Extended leases were negotiated with some families that would allow them to continue spending their summers vacationing in Elkmont. The last of these leases expired in 2001. 

The National Park Service is presently working to preserve some of the remaining buildings that are left. A few cabins that have been rehabilitated are open for the public to walk in and view.

To learn more about Elkmont and to plan for an upcoming visit, be sure to read more about Elkmont here!

How Do I Get to Elkmont?

The easiest way to get to Elkmont is to look up “Elkmont Campground” in the your GPS. From there you should be able to easily follow the directions.

Right before the entrance of Elkmont Campground, you will take a left on Little River Road. (Don’t worry, there are signs pointing you to “Elkmont Nature Trail”). 

Directions to Elkmont Nature Trail

Follow this road and it will lead you to a parking area near the Little River Trailhead. From there you can get out and explore most of the Elkmont area!

If there isn’t any parking there, you can head on up the hill to more parking. You can park near the Jakes Creek Trailhead and begin exploring in that area!

Things to do at Elkmont in the Great Smoky Mountains:

Explore Millionaire’s Row, Find the Troll Bridge & Hike on Little River Trail

One of our favorite things to do in the Elkmont area is to just explore some of the old building remains on the Little River Trail (originally known as “Millionaire’s Row”).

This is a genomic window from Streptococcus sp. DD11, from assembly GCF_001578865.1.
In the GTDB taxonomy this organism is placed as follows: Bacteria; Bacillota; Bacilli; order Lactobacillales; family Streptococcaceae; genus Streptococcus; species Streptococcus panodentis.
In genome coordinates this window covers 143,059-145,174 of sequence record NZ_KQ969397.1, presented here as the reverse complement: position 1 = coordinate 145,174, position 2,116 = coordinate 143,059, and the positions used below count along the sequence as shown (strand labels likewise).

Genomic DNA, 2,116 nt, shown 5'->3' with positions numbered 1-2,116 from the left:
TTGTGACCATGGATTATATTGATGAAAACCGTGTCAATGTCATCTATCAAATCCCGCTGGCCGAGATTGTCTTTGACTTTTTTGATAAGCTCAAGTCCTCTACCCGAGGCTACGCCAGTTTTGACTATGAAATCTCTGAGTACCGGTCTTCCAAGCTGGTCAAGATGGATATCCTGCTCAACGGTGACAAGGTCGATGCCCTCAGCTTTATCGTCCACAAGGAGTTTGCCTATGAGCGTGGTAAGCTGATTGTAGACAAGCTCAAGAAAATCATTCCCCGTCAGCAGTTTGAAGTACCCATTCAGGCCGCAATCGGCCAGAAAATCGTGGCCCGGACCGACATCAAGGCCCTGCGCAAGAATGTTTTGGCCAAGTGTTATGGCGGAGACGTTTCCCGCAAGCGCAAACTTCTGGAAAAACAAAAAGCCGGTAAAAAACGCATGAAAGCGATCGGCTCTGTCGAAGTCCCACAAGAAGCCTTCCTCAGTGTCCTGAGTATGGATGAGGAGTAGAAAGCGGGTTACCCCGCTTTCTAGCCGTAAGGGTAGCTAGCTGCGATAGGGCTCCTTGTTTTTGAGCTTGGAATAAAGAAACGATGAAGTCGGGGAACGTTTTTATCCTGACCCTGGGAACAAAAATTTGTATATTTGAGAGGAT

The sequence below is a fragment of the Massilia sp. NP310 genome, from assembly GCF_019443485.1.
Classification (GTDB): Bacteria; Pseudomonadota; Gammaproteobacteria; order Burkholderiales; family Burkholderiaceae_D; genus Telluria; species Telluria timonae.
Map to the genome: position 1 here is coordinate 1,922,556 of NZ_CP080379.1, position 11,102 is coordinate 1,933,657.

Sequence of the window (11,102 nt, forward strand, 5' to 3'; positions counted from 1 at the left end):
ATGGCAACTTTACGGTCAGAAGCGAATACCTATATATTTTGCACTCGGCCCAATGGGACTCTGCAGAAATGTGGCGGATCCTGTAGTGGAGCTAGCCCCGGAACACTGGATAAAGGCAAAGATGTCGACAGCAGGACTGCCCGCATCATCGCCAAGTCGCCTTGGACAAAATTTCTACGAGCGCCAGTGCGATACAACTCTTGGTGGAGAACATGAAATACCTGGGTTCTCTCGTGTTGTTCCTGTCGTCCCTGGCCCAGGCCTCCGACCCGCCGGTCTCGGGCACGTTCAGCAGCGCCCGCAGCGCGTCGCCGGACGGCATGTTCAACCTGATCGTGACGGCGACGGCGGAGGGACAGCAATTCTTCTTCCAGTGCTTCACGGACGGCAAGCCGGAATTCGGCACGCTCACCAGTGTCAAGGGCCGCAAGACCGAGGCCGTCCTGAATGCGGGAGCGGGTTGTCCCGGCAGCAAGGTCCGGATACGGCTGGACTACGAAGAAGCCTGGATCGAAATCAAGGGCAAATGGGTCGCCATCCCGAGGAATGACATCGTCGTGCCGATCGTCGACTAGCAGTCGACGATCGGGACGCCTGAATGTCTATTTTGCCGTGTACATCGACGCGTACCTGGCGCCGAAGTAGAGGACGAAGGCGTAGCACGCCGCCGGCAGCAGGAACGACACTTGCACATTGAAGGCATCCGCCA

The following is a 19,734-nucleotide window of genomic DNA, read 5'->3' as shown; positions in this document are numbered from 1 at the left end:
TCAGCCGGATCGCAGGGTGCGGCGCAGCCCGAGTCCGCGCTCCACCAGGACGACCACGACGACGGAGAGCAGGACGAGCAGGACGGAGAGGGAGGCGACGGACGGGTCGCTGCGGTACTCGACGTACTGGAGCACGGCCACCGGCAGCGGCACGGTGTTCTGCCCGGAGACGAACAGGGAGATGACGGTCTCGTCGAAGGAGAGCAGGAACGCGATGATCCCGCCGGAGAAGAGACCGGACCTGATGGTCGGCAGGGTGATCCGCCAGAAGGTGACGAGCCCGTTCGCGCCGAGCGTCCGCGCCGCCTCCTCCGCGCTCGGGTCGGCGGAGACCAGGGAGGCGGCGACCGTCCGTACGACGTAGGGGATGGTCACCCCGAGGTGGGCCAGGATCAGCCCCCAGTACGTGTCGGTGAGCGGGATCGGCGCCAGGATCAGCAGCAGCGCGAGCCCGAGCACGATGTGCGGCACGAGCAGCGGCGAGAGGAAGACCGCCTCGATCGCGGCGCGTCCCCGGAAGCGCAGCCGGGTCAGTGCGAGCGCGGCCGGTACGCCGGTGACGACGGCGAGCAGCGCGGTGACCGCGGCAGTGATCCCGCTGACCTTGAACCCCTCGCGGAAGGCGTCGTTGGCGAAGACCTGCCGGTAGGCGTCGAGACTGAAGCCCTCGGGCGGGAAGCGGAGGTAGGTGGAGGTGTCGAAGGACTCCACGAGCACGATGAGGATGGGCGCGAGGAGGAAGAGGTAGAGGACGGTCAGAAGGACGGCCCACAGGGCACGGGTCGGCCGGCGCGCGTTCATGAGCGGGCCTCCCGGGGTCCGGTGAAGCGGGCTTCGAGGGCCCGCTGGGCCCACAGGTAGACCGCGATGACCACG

From the Little River Trailhead, you will see Spence Cabin on your left which is the only building that remains intact in this area. Be sure to take some time to go over behind Spence Cabin to see the patio which offers a beautiful view of the river!

Spence Cabin

My Great-Grandmother actually worked for Mrs. Alice Townsend who owned the cabin in its prime (with her husband W.B. Townsend, owner of the Little River Lumber Company and Little River Railroad). She used to tell stories about all the parties and fun they would have on this back stone patio next to the river.

About ¼ mile down the Little River Trail, you will see some old chimney remains on your right. If you walk on the path to that area, you will also find what we call the “Troll Bridge!” This is always a fun area for kids to explore! 

Troll Bridge

And if you are up for a hike, you can take the Little River Trail for a 4.7 roundtrip hike to Huskey Branch Falls. Even if you aren’t up for that long of a hike, the views of the river along this trail are absolutely gorgeous.